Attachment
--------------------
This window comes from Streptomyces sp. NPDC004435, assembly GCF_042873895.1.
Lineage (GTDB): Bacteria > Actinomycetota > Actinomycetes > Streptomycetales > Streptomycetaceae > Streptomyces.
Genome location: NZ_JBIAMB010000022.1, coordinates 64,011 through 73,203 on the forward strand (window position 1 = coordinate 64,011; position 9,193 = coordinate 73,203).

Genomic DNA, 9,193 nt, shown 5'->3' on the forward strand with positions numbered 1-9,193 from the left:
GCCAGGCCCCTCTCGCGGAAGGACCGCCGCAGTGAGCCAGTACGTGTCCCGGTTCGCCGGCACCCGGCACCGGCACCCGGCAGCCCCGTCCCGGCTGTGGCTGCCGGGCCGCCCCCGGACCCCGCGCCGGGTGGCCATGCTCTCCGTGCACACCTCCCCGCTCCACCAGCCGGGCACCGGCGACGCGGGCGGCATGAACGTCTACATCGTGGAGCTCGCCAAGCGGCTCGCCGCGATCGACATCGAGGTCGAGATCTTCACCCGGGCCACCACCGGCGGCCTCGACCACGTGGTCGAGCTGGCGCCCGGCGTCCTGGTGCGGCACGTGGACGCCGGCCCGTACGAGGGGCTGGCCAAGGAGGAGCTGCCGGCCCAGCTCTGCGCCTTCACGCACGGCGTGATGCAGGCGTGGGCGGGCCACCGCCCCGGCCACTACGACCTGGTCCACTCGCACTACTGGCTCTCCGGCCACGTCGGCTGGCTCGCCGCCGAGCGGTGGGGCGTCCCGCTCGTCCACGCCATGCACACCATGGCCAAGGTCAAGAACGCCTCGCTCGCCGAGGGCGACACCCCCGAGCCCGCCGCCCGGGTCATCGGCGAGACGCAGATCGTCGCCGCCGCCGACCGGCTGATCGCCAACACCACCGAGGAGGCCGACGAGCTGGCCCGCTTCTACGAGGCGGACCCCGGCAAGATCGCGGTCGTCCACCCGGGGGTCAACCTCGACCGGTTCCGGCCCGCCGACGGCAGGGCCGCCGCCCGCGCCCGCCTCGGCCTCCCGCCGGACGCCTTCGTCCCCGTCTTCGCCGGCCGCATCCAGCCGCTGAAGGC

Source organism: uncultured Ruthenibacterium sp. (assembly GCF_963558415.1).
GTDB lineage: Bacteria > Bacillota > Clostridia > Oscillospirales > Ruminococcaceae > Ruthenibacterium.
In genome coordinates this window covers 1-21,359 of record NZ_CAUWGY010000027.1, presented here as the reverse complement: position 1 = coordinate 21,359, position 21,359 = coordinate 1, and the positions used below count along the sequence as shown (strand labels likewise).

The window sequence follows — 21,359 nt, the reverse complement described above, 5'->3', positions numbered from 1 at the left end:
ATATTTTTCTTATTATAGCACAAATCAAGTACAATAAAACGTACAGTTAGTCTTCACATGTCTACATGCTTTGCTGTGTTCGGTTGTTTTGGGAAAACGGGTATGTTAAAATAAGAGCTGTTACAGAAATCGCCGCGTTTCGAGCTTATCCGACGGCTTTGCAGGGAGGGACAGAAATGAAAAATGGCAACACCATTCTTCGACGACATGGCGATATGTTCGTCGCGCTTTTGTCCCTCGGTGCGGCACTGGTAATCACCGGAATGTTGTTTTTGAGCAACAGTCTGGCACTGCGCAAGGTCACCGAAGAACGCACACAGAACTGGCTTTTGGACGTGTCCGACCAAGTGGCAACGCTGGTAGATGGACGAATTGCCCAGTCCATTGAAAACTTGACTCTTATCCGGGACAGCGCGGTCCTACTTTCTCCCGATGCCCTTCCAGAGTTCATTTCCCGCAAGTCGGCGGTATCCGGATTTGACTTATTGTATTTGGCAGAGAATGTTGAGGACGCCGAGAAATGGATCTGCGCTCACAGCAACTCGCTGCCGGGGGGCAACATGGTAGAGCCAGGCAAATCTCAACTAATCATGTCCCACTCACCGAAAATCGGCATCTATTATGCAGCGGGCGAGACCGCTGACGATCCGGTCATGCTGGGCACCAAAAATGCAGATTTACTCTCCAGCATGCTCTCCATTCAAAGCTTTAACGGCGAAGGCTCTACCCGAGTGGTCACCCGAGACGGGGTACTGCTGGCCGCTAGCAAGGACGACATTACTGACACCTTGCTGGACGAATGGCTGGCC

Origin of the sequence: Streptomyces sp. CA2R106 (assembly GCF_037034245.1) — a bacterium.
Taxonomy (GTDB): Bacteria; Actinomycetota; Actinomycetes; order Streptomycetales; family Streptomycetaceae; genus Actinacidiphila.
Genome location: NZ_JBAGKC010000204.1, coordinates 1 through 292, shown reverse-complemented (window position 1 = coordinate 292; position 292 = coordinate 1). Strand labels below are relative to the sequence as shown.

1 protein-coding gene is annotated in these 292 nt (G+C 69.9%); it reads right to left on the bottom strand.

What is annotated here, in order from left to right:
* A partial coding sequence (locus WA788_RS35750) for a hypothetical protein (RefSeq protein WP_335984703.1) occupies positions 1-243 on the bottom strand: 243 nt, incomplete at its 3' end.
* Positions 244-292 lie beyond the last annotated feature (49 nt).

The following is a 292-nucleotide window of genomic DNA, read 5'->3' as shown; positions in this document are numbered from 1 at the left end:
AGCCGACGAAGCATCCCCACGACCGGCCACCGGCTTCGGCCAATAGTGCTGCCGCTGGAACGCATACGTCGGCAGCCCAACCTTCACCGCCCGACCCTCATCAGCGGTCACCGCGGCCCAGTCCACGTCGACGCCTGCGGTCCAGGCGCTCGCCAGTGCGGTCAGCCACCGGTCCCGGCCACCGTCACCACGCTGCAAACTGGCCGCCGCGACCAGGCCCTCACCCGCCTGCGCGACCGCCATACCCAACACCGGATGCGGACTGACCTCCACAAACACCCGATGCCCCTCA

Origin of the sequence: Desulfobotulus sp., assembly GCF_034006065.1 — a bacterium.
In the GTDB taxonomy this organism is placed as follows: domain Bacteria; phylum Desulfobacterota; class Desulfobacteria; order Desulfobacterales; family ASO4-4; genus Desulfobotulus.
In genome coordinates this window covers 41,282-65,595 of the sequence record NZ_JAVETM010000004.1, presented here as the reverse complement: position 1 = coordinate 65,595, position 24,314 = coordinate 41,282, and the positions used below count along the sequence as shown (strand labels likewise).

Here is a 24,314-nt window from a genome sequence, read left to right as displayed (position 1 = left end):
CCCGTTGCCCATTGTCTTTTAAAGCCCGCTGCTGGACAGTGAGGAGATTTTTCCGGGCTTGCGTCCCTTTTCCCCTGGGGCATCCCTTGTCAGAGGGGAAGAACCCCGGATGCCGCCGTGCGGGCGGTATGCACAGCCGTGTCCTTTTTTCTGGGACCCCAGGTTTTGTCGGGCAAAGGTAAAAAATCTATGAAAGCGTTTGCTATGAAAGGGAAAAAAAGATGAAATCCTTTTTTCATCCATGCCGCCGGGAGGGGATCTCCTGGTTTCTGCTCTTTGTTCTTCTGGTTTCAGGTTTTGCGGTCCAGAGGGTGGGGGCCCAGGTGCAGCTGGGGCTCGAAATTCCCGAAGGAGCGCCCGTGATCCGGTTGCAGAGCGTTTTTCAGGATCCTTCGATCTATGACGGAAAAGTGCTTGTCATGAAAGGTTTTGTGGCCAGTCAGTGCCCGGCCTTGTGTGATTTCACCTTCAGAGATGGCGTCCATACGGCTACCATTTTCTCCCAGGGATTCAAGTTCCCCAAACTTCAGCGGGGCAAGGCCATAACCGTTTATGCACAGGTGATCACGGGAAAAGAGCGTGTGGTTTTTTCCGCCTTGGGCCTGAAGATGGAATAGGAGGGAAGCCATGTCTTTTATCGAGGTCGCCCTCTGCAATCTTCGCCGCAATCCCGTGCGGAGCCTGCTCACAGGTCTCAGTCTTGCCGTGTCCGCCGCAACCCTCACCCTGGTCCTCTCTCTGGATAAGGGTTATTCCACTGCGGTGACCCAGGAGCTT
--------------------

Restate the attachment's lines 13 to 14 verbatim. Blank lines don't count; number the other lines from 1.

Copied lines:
Genome location: NZ_JBAGKC010000204.1, coordinates 1 through 292, shown reverse-complemented (window position 1 = coordinate 292; position 292 = coordinate 1). Strand labels below are relative to the sequence as shown.

1 protein-coding gene is annotated in these 292 nt (G+C 69.9%); it reads right to left on the bottom strand.